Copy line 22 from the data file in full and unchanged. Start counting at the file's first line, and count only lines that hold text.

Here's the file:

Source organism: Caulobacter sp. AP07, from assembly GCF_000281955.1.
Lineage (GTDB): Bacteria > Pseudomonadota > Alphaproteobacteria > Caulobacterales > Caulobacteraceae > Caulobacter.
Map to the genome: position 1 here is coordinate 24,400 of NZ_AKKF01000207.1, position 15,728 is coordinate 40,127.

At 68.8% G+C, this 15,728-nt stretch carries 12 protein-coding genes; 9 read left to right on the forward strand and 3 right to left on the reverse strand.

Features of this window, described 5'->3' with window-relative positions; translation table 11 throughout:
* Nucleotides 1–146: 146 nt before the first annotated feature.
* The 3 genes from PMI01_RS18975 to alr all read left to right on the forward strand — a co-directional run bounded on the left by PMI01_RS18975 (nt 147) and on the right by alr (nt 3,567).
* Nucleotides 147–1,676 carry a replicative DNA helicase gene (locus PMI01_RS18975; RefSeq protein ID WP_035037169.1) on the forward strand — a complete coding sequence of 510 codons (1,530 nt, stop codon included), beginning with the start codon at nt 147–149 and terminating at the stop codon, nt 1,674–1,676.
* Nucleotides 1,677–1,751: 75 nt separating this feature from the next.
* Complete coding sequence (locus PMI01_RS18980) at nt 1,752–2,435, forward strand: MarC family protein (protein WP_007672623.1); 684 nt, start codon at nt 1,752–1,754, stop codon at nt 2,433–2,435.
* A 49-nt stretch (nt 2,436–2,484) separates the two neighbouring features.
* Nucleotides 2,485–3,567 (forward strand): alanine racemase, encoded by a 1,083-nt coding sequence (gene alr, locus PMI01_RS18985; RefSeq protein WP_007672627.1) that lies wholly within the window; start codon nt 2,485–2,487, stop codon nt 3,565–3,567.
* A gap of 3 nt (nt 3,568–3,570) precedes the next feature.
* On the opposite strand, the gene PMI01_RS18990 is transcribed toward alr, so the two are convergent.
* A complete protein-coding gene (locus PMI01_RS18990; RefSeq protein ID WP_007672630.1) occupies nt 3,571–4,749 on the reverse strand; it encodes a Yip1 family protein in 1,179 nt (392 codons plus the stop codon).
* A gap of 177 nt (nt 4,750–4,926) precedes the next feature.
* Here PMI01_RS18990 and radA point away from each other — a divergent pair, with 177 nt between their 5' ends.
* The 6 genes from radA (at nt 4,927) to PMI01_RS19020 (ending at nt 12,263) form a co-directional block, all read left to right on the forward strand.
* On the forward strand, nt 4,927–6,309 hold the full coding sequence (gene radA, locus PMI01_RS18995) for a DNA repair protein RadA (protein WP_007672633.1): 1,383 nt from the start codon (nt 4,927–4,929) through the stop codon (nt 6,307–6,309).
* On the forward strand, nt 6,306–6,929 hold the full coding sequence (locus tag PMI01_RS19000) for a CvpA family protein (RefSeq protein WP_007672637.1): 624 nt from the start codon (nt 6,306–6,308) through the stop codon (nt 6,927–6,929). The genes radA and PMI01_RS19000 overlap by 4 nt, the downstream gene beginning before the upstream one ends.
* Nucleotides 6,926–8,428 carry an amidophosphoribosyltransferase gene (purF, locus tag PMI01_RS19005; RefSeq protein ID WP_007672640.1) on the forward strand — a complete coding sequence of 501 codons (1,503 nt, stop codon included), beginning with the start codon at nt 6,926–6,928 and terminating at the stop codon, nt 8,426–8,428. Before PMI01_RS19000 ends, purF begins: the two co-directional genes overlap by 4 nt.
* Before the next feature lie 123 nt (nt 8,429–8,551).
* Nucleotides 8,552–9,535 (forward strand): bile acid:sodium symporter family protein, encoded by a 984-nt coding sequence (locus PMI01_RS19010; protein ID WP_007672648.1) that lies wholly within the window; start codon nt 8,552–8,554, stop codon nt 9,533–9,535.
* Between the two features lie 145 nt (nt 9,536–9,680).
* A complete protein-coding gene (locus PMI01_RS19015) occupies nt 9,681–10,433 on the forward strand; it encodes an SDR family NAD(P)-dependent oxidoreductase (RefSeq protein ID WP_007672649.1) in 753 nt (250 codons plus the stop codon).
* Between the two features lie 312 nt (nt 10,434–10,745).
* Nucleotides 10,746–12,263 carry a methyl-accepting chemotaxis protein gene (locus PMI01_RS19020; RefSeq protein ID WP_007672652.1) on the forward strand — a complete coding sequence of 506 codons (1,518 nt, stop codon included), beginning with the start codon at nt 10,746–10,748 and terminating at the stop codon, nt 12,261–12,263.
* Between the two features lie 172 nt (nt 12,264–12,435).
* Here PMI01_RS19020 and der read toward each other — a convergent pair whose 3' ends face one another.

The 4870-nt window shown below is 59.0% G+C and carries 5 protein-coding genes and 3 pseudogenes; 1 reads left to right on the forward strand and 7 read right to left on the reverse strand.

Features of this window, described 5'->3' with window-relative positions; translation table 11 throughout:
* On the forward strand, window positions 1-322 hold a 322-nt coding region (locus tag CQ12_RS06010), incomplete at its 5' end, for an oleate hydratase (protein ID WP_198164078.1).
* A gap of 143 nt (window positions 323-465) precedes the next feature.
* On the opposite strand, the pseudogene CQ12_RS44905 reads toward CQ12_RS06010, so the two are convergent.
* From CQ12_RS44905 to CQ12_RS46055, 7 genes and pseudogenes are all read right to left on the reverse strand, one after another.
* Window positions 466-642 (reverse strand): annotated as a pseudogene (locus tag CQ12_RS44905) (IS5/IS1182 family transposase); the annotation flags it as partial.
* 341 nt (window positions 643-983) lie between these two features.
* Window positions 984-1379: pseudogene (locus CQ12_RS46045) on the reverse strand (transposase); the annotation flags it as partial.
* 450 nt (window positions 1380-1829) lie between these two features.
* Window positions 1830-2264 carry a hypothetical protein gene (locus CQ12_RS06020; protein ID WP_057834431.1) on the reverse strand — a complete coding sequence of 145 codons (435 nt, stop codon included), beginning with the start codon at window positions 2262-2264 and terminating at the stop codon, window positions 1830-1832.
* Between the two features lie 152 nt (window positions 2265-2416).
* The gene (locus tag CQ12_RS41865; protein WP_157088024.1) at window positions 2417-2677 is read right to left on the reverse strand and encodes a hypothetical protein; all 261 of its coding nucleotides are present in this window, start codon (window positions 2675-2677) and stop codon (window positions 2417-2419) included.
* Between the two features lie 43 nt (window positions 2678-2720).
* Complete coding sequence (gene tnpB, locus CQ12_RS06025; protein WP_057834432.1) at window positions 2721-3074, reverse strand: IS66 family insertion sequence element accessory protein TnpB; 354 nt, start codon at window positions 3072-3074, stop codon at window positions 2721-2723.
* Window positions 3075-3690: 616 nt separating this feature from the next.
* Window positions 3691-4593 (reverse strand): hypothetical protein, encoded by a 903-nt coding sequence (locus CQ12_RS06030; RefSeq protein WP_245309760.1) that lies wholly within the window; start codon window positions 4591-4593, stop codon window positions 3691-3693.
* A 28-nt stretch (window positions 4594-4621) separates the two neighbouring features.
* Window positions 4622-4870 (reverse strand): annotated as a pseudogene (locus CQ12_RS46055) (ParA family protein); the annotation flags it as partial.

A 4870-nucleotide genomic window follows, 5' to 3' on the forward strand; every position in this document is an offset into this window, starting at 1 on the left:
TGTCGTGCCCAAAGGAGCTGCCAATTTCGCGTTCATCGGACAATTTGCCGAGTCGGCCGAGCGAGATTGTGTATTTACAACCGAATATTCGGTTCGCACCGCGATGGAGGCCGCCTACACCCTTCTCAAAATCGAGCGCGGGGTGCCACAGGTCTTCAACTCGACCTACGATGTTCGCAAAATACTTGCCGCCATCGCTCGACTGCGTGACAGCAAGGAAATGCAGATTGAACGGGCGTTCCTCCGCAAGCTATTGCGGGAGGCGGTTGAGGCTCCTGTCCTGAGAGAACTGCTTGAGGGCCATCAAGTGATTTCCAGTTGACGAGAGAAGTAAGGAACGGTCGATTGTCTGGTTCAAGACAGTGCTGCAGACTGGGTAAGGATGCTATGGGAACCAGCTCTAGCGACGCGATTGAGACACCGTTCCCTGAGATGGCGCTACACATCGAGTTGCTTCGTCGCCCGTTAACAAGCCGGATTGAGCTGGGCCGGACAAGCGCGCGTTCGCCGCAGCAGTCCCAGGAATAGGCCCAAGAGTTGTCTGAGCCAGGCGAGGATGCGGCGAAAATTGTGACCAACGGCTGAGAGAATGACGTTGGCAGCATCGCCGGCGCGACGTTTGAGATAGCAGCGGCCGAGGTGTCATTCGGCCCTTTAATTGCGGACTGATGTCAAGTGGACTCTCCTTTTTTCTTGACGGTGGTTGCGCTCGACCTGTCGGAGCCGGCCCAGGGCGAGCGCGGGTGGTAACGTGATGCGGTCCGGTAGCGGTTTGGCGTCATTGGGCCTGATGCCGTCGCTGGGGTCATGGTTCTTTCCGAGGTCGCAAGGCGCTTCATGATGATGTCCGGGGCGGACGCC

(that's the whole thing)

* Before the next feature lie 123 nt (nt 8,429–8,551).